So no SLI on Gtx 1060, does anyone care?

Nooooo then it would be a 4990

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480X2, given the length of the PCB it's a pretty big possibility, if not from AMD, than from Power Color given their previous dual 390 triple slot 6 fan loud as fuck card with 4 8 pin connectors

I want one so badly

That's an optimistic way of looking at it.

The other big way they're going to try to push it is with VR, AMD has their Affinity Multi-GPU tech for making it so there's 1 GPU per Eye for VR, effectively doubling performance hopefully anyways, they just need more support from devs and to do that they need to sell a solid dual GPU experience to people.

Can't believe they did this.

Sure, it isn't practical right now, but down the road it coyldvr been.

Of course some of us care. The cheaper the card we are able to SLI the better.

Sorry to brake it for you, but it sure looks like a dual 480
http://wccftech.com/amd-rx-490-dual-gpu/

TLDR: The RX 490 is a dual GPU graphics card

That only leaves the C99 variant not accounted for. Here is where things get really interesting. The C99 variant is roughly double the value of the last GPU: the C94 (aka Pol 10) variant. INR does not correspond directly to MSRP, but usually has a high correlation with the GPU’s performance or features. In this case, it would seem that the C99 test board was at least two times as valuable as a C94 test board. Here is another fact. The INR value of the test board is roughly about the same (INR 125350) as the Gemini test board (Radeon Pro Duo). Finally the nomenclature C99 indicates that the GPU is of the Polaris family (remember, the first number after the letter C represents the architectural generation.) but roughly twice the power of the RX 480.

Tldr, so I will just say my thing... Nvidia for awhile now is becoming the brand of limitations and excuses. You are were limited to 3,5 gig Vram if you wanted high speed, you were limited Ti lower framerates if you use physx and gameworks, you were limited to awfully expensive Gsync monitors, now you have limited DX12 support, limited VR support, limited GeForce experience to an account, now you are limited to 2 way SLI only on the expensive cards... Brand full of limitations..

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1060 is supposedly 15% faster than a 480...
It is supposed to cost 249,-......
It is supposed to be available July 19th.........

1080 was supposedly faster than two 980s in SLI...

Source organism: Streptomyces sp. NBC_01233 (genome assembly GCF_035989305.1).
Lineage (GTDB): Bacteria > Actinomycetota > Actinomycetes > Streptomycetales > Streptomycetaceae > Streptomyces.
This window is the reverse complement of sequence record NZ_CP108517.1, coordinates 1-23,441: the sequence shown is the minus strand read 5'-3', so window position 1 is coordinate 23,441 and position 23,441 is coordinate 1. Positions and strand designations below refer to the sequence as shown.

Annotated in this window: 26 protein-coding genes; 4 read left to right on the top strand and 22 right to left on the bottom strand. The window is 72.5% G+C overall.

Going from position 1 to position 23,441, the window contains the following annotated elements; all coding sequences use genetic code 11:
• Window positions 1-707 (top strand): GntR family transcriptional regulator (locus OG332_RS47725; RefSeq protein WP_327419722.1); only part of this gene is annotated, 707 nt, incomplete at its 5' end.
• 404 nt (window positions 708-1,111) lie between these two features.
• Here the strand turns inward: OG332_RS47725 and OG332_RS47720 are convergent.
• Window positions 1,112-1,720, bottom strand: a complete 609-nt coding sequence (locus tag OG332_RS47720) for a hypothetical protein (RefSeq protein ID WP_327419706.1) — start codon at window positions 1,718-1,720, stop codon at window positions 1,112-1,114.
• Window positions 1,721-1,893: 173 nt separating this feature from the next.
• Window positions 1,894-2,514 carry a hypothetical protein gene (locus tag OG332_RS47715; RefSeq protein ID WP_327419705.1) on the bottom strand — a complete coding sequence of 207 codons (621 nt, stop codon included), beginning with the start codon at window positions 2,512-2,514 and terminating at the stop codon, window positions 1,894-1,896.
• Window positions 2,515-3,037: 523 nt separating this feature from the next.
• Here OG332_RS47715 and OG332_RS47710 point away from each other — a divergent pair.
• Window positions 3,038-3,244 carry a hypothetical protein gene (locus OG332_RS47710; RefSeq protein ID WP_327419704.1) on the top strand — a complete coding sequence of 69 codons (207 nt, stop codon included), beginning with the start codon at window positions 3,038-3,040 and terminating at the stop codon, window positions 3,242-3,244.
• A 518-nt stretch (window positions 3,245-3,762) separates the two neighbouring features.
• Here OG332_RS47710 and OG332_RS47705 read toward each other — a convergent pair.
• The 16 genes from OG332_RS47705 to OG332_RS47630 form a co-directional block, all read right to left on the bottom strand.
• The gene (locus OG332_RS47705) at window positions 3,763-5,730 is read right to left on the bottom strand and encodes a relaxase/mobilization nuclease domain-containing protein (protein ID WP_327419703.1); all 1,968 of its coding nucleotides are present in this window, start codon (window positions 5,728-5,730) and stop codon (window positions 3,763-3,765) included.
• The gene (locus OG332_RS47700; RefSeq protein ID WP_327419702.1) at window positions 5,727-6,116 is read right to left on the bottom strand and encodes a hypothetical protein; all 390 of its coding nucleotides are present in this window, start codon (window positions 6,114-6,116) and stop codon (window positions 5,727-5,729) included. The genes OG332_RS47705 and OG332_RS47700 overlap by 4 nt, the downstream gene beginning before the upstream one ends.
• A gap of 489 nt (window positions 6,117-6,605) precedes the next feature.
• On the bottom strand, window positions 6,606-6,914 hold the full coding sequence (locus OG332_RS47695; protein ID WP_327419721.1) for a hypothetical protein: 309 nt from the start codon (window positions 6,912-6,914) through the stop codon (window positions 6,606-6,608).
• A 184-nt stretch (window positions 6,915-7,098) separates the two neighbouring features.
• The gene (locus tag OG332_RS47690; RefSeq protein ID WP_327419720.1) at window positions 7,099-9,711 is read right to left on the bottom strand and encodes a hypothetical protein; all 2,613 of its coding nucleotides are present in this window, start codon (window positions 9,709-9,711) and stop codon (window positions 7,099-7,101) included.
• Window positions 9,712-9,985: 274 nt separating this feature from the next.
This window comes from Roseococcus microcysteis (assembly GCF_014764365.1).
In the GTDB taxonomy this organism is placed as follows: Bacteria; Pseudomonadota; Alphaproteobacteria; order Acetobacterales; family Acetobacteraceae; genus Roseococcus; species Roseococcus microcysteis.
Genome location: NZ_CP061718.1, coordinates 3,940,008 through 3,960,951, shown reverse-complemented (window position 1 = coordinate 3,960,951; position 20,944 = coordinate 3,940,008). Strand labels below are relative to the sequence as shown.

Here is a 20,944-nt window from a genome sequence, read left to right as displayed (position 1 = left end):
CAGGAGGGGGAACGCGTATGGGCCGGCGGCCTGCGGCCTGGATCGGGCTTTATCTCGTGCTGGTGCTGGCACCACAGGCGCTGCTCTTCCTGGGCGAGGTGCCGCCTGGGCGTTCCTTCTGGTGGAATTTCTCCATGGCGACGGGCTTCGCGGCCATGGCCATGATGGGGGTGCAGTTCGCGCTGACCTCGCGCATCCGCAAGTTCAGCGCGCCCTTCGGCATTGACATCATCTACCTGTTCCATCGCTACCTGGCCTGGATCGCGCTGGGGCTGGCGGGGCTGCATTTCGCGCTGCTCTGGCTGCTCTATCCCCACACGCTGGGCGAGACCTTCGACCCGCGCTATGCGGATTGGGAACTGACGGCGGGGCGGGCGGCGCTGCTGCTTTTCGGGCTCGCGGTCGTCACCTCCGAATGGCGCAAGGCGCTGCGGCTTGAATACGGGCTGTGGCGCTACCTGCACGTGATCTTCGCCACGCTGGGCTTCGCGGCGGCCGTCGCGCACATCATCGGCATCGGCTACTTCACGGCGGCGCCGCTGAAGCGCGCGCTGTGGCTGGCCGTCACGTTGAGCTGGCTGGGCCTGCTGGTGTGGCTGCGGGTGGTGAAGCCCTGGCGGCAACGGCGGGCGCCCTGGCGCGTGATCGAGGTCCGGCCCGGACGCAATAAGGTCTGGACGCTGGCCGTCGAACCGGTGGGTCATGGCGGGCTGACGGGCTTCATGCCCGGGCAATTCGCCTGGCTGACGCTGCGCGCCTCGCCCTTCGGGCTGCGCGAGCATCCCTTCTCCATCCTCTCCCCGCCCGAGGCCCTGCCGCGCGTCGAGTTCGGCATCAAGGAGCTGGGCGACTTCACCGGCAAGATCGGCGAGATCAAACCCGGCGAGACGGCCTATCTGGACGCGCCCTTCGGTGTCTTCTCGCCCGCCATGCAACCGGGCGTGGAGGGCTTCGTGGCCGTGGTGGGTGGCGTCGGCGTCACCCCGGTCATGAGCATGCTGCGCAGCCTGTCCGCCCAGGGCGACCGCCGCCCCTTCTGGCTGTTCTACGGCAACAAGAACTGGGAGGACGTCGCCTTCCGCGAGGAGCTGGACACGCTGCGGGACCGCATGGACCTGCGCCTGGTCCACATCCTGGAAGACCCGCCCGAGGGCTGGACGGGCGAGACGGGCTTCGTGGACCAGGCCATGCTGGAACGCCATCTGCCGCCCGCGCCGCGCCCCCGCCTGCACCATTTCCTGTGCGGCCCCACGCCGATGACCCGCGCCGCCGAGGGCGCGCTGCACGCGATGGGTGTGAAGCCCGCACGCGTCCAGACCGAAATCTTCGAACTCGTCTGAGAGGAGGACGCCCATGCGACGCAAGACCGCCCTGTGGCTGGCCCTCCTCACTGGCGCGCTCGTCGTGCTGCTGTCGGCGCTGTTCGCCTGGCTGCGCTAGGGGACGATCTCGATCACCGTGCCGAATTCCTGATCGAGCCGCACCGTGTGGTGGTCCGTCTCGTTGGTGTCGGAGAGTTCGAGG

It was supposed to cost 599,-......
It was supposed to be available May 27th............

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I think is getting more and more important to be able to SLI/Crossfire low end cards since they're getting more efficient, don't require a giant power supply (especially Nvidia cards) and buy in the future another card will lead to a 70% more performance for a fraction of the cost of a new card. Also if two RX 480s are a hair slower than a single 1080 in games, two 1060 would be in the same range of performance ruining the Nvidia hierarchy and market (1080 performance for 500$ or less, a lot of people would jump on it I guess). Nvidia really wants to ditch SLI and I confidently say that in the future (2xxx or 3xxx cards or whatever their naming will be) will keep SLI only for the absolute top end (Tis or Titans) and for the professional cards.

I don't care I did sli once and it was horrible for my setup and now I only buy the highest gpu at the time when I need an upgrade.

Do I care that the 1060 does not have it? No not really.

Do I care that SLi was removed from something at all? Yes a bit.

It looks like a symptom of things to come, but more so this is another level of marketing that is getting ever more aggressive and screwing the paying customer out of ever more choice. This particular example starts with the Rx 480. The community at large blew it out of proportion and said it could match a GTX 980, this was never true, nor ever a marketing point but it did help lay out nVidia's marketing plan perfectly for the 1060, it basically wrote the campaign for them.

The 480 was supposed to and did come in on or around the price it said it would, unlike the 1000 series cards. That stung and continues to sting but by now everyone has just rolled over and taken it with a grin and gritted teeth. The bench marks rightly showed the Rx 480 matching and beating the GTX 970 and at that point nVidia must have been rubbing their hands together. The community had blown it up and now it was falling and there they were with a card that actually could match the 980 and they knew it. So if they could just get it out somewhere in the league of the Rx 480's price they would be laughing all the way to the bank.

But there is a problem.

How will we ever convince people to buy our over priced 1080s when they can just get two budget 1060s and SLi them Easy fix really, don't let anyone SLi them. Now that is marketing genius. Most people won't factor in the idea of Sli 1060's but at the same time the market for 1080s is so small that SLi 1060s would pose a threat to that, especially when you can't get a 1080 for love nor money because they may as well not exist for lack of supply.